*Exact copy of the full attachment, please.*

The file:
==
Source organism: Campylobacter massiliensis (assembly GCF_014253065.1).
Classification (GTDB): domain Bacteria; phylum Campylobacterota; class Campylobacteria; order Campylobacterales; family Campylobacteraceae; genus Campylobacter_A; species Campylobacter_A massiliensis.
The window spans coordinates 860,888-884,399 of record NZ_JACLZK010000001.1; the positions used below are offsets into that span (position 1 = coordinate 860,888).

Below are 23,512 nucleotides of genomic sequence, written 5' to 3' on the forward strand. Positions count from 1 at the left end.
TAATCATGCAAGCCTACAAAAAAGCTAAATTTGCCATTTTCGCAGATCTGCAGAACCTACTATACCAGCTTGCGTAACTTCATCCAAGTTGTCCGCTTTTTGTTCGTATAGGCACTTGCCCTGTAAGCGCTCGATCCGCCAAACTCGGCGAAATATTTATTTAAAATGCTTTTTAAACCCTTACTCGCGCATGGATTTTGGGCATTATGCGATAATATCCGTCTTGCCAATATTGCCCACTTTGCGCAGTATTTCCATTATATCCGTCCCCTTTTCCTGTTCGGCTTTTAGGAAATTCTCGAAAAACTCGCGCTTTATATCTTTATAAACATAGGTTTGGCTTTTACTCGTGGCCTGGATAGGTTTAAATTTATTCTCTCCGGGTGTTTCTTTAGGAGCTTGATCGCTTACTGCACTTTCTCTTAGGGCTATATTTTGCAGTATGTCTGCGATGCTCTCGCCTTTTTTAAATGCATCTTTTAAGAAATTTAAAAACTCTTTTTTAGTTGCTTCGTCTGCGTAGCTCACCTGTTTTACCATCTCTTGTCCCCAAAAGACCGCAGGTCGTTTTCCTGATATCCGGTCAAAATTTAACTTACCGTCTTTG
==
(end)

Source organism: Campylobacter massiliensis (assembly GCF_014253065.1).
Classification (GTDB): domain Bacteria; phylum Campylobacterota; class Campylobacteria; order Campylobacterales; family Campylobacteraceae; genus Campylobacter_A; species Campylobacter_A massiliensis.
The window spans coordinates 860,888-884,399 of record NZ_JACLZK010000001.1; the positions used below are offsets into that span (position 1 = coordinate 860,888).

Below are 23,512 nucleotides of genomic sequence, written 5' to 3' on the forward strand. Positions count from 1 at the left end.
TAATCATGCAAGCCTACAAAAAAGCTAAATTTGCCATTTTCGCAGATCTGCAGAACCTACTATACCAGCTTGCGTAACTTCATCCAAGTTGTCCGCTTTTTGTTCGTATAGGCACTTGCCCTGTAAGCGCTCGATCCGCCAAACTCGGCGAAATATTTATTTAAAATGCTTTTTAAACCCTTACTCGCGCATGGATTTTGGGCATTATGCGATAATATCCGTCTTGCCAATATTGCCCACTTTGCGCAGTATTTCCATTATATCCGTCCCCTTTTCCTGTTCGGCTTTTAGGAAATTCTCGAAAAACTCGCGCTTTATATCTTTATAAACATAGGTTTGGCTTTTACTCGTGGCCTGGATAGGTTTAAATTTATTCTCTCCGGGTGTTTCTTTAGGAGCTTGATCGCTTACTGCACTTTCTCTTAGGGCTATATTTTGCAGTATGTCTGCGATGCTCTCGCCTTTTTTAAATGCATCTTTTAAGAAATTTAAAAACTCTTTTTTAGTTGCTTCGTCTGCGTAGCTCACCTGTTTTACCATCTCTTGTCCCCAAAAGACCGCAGGTCGTTTTCCTGATATCCGGTCAAAATTTAACTTACCGTCTTTG